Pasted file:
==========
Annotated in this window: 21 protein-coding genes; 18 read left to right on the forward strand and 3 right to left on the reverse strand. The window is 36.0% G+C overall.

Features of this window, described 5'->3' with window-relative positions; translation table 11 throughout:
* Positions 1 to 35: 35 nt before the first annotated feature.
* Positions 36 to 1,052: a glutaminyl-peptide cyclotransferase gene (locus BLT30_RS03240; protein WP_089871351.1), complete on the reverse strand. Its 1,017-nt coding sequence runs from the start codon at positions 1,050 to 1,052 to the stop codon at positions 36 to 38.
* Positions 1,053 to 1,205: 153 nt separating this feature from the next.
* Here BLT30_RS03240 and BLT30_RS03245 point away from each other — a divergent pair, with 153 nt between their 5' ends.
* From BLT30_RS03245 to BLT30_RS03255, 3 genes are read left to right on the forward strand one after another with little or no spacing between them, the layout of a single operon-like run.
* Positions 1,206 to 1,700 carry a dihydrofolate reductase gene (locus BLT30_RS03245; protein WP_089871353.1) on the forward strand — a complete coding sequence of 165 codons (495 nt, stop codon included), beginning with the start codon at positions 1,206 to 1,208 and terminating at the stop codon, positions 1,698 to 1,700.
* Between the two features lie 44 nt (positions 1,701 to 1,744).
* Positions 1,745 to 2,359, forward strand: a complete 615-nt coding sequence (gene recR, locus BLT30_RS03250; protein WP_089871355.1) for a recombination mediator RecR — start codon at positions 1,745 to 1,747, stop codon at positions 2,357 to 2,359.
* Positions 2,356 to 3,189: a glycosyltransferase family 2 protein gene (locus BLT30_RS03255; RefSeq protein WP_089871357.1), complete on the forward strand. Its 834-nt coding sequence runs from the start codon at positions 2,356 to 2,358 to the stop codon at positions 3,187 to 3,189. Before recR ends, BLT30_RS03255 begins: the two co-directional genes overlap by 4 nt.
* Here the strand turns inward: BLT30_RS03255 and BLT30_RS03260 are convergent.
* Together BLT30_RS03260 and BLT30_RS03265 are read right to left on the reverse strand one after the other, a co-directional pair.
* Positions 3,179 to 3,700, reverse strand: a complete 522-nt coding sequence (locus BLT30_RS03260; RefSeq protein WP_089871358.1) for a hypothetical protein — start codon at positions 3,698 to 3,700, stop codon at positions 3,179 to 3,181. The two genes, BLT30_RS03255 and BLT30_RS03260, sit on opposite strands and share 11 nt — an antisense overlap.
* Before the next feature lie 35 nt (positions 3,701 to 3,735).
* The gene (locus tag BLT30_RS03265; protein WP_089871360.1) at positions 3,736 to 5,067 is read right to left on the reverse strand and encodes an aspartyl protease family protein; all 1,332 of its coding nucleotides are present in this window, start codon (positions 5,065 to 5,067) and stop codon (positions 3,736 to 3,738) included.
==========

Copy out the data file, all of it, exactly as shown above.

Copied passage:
Annotated in this window: 21 protein-coding genes; 18 read left to right on the forward strand and 3 right to left on the reverse strand. The window is 36.0% G+C overall.

Features of this window, described 5'->3' with window-relative positions; translation table 11 throughout:
* Positions 1 to 35: 35 nt before the first annotated feature.
* Positions 36 to 1,052: a glutaminyl-peptide cyclotransferase gene (locus BLT30_RS03240; protein WP_089871351.1), complete on the reverse strand. Its 1,017-nt coding sequence runs from the start codon at positions 1,050 to 1,052 to the stop codon at positions 36 to 38.
* Positions 1,053 to 1,205: 153 nt separating this feature from the next.
* Here BLT30_RS03240 and BLT30_RS03245 point away from each other — a divergent pair, with 153 nt between their 5' ends.
* From BLT30_RS03245 to BLT30_RS03255, 3 genes are read left to right on the forward strand one after another with little or no spacing between them, the layout of a single operon-like run.
* Positions 1,206 to 1,700 carry a dihydrofolate reductase gene (locus BLT30_RS03245; protein WP_089871353.1) on the forward strand — a complete coding sequence of 165 codons (495 nt, stop codon included), beginning with the start codon at positions 1,206 to 1,208 and terminating at the stop codon, positions 1,698 to 1,700.
* Between the two features lie 44 nt (positions 1,701 to 1,744).
* Positions 1,745 to 2,359, forward strand: a complete 615-nt coding sequence (gene recR, locus BLT30_RS03250; protein WP_089871355.1) for a recombination mediator RecR — start codon at positions 1,745 to 1,747, stop codon at positions 2,357 to 2,359.
* Positions 2,356 to 3,189: a glycosyltransferase family 2 protein gene (locus BLT30_RS03255; RefSeq protein WP_089871357.1), complete on the forward strand. Its 834-nt coding sequence runs from the start codon at positions 2,356 to 2,358 to the stop codon at positions 3,187 to 3,189. Before recR ends, BLT30_RS03255 begins: the two co-directional genes overlap by 4 nt.
* Here the strand turns inward: BLT30_RS03255 and BLT30_RS03260 are convergent.
* Together BLT30_RS03260 and BLT30_RS03265 are read right to left on the reverse strand one after the other, a co-directional pair.
* Positions 3,179 to 3,700, reverse strand: a complete 522-nt coding sequence (locus BLT30_RS03260; RefSeq protein WP_089871358.1) for a hypothetical protein — start codon at positions 3,698 to 3,700, stop codon at positions 3,179 to 3,181. The two genes, BLT30_RS03255 and BLT30_RS03260, sit on opposite strands and share 11 nt — an antisense overlap.
* Before the next feature lie 35 nt (positions 3,701 to 3,735).
* The gene (locus tag BLT30_RS03265; protein WP_089871360.1) at positions 3,736 to 5,067 is read right to left on the reverse strand and encodes an aspartyl protease family protein; all 1,332 of its coding nucleotides are present in this window, start codon (positions 5,065 to 5,067) and stop codon (positions 3,736 to 3,738) included.